Perhaps this is the single most quoted statement from this work, and also the statement by which Heinlein is critiqued and berated, the same statement by which this philosophically charged work is sullied by 1-star ratings. Whether by inadvertent straying into a faulty conception and erroneous application of intentional fallacy or the failure to recognize that Heinlein sought this work to stand as historicization of the prevailing attitudes at the time of writing juxtaposed with those of the future, as represented by the Man from Mars, the loss of substance predicated upon such mistakes are saddening.

Most reviews needlessly nitpick this book by implacably quoting sexist remarks offered to us by a cantankerous Jubal, who symbolized the attitude of a bigoted past, but that is missing the big picture, and missing the very idea this book seeks to impart. That is the point, to present homophobic, sexist, resistant-to-change personas that stand for the past, because in the end, we see that Jubal, is opened up to a new philosophy, divested of all improprieties and finds himself realigning his beliefs, a belief which is open to change.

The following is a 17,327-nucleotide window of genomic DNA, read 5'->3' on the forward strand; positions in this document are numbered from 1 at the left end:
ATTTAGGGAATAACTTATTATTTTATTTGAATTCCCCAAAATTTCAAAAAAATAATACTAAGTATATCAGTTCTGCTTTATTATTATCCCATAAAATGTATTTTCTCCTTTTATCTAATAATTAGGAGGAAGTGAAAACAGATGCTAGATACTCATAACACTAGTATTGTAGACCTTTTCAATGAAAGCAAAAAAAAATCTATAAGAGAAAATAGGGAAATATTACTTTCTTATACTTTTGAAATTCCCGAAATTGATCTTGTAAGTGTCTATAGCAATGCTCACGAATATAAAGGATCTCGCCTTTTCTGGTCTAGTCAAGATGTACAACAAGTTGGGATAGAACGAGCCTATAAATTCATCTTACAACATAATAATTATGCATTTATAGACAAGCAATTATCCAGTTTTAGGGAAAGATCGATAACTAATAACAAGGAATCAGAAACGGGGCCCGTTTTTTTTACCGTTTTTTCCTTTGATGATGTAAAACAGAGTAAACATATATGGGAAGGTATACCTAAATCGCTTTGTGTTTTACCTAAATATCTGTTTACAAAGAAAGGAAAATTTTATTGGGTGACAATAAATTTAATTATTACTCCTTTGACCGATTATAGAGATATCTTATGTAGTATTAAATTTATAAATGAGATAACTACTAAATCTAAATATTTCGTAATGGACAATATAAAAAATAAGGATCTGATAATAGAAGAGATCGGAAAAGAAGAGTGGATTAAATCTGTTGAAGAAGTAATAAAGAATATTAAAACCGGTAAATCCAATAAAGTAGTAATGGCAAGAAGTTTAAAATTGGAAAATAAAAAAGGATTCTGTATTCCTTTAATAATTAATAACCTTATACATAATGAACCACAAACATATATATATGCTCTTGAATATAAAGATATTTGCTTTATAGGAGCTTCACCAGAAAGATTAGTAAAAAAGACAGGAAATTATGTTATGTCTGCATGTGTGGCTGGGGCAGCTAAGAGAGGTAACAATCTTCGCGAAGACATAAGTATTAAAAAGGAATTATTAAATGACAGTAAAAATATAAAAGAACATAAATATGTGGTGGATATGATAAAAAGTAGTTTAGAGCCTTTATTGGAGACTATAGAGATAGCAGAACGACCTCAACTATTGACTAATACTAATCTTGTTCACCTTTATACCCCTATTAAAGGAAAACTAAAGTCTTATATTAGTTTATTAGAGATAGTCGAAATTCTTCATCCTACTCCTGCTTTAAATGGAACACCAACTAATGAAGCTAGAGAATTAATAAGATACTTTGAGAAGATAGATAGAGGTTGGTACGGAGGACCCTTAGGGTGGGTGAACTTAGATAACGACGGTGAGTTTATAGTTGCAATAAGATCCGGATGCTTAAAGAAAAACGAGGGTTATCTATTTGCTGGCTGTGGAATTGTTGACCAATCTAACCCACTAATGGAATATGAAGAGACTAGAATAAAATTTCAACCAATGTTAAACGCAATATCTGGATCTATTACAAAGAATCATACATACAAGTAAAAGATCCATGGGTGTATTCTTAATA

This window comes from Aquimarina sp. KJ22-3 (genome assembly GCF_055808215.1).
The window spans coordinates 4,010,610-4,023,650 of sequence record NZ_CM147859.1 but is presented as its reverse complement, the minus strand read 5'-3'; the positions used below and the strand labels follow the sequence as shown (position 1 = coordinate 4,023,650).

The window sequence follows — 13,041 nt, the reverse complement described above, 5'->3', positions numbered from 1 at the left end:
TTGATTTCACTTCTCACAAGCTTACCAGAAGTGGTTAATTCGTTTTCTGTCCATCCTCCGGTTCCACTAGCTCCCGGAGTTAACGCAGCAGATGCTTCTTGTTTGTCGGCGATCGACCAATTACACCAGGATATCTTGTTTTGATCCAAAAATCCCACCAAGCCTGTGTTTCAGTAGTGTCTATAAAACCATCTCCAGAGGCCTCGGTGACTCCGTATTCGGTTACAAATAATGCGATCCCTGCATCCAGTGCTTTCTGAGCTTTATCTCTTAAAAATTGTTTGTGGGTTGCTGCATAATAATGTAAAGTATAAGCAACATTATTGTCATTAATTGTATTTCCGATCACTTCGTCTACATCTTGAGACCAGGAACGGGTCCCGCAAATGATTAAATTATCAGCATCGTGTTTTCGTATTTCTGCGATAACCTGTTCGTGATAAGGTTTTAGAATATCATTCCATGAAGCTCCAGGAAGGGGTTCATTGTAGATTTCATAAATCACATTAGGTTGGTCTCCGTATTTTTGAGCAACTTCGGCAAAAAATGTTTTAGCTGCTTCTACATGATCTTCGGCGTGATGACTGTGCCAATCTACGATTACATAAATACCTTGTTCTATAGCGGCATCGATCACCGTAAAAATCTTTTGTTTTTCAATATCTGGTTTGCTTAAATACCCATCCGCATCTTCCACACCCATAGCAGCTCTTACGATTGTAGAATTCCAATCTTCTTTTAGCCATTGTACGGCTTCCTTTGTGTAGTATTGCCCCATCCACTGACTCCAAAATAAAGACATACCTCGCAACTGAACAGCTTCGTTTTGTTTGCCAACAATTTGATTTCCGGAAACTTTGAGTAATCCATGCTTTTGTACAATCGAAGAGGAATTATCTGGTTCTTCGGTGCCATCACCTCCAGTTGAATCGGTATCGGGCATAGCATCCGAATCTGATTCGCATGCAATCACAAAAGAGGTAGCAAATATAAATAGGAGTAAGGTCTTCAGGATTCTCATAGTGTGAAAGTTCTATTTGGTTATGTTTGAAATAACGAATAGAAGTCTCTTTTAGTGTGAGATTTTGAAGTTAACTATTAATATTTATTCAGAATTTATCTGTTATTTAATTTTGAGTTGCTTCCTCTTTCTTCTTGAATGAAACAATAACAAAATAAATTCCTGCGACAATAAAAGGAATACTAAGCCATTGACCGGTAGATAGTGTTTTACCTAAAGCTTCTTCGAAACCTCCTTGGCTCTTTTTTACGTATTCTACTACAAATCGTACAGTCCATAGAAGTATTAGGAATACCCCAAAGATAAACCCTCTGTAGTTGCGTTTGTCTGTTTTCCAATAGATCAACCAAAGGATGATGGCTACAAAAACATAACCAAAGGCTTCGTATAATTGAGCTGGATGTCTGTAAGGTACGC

By doing so, Heinlein, through Jubal and the Man from Mars, asks the reader, by extension, to reexamine beliefs and conventions. To disregard this by literally focusing on the sexism is to lose the quintessential aspect of the book.

See beyond the literal. Challenge the conventions.

This book is included in The Hugo Awards Reading List

This review, along with my other reviews, has been posted at imbookedindefinitely
Profile Image for Kelly H. (Maybedog).
2,584 reviews225 followers
April 3, 2010
Nowadays, most people seem to either love or hate Heinlein. Many read his children's books like Podkayne from Mars, Red Planet and The Rolling Stones, enjoyed the adventure and moved on to his adult stuff just to get more. The politics, sexism and lack of depth went over their young heads. To them, his books were just great adventure. And yes, for the era in which they were written, they were great adventure and less sexist than most SF at the time.